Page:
Giveaway Details: Monica Boothe reached out to me about reviewing her upcoming book “Things Not Seen” a few months ago. After reading the excerpt, I was very excited to check out the entire novel! The voice of the teenage protagonist, Kristin, was immediately catchy and relatable. Add that to a very interesting concept, that of a sibling relationship where the sister has never been able to see/hear/feel her brother, and you have yourself a very compelling novel! Per the usual, my full review (spoiler: I really liked it!) will go live this Friday. Until then, don’t forget to enter to win a copy of “Things Not Seen!” The giveaway is open to U.S. residents only and runs through January 24, 2023.

Enter to win!

Kate’s Review: “Wash Day Diaries”

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Book: “Wash Day Diaries” by Jamila Rowser & Robyn Smith (Ill.)

Publishing Info: Chronicle Books, July 2022

Where Did I Get This Book: I own it.

Where You Can Get This Book: WorldCat | Amazon | Indiebound

Book Description: Wash Day Diaries tells the story of four best friends—Kim, Tanisha, Davene, and Cookie—through five connected short story comics that follow these young women through the ups and downs of their daily lives in the Bronx.

The book takes its title from the wash day experience shared by Black women everywhere of setting aside all plans and responsibilities for a full day of washing, conditioning, and nourishing their hair. Each short story uses hair routines as a window into these four characters’ everyday lives and how they care for each other.

Jamila Rowser and Robyn Smith originally kickstarted their critically acclaimed, award-winning slice of life mini comic, Wash Day, inspired by Rowser’s own wash day ritual and their shared desire to see more comics featuring the daily lived experiences of young Black women. Wash Day Diaries includes an updated, full color version of this original comic—which follows Kim, a 26-year-old woman living in the Bronx—as the book’s first chapter and expands into a graphic novel with short stories about these vibrant and relatable new characters.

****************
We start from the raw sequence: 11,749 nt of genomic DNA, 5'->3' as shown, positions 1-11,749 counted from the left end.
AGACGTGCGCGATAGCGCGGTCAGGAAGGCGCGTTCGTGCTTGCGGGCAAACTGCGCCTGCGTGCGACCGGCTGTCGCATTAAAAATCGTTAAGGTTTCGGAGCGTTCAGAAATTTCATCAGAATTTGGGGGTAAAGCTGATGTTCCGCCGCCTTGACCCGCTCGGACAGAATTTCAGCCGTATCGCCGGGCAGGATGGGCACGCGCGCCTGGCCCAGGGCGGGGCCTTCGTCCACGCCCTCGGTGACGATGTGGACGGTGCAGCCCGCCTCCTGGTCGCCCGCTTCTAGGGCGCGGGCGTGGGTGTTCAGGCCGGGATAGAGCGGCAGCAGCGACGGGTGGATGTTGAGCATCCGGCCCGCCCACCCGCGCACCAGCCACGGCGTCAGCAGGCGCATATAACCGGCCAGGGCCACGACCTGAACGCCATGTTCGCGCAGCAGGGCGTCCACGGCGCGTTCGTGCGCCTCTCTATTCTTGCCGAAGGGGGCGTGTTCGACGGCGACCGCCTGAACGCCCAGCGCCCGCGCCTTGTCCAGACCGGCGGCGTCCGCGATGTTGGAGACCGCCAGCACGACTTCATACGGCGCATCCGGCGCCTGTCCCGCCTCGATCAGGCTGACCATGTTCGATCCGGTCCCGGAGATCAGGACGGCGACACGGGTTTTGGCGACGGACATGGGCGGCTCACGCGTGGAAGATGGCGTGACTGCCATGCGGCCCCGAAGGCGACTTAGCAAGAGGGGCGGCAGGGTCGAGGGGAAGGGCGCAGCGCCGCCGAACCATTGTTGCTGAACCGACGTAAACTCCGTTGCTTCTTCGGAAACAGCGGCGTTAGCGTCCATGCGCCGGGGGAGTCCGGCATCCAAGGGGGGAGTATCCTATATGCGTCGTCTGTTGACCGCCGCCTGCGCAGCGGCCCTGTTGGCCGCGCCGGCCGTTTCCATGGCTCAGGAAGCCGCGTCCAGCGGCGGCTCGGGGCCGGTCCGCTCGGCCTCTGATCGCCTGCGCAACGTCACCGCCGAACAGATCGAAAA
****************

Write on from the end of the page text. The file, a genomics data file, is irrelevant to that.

In expanding the story of Kim and her friends, the authors pay tribute to Black sisterhood through portraits of shared, yet deeply personal experiences of Black hair care. From self-care to spilling the tea at an hours-long salon appointment to healing family rifts, the stories are brought to life through beautifully drawn characters and different color palettes reflecting the mood in each story.

At times touching, quiet, triumphant, and laugh out loud funny, the stories of Wash Day Diaries pay a loving tribute to Black joy and the resilience of Black women.

Review: It’s that time of year again, when the Goodreads Choice Awards showcase a number of well loved books, and I am confronted with titles that I had either never heard of, or titles that I had seen in passing but had forgotten about for one reason or another. “Wash Day Diaries” by Jamila Rouser falls solidly in the latter category, as I am certain that it had crossed my path once or twice before I clicked open the ballot for Best Graphic Novel. So given that I like to try and catch up on popular titles, and given that my current goal is to read more graphics (as they fell by the wayside a bit this year), I snagged an eBook of this for my Kindle and read it in about an hour one afternoon. And I definitely understood why it was on the ballot this year!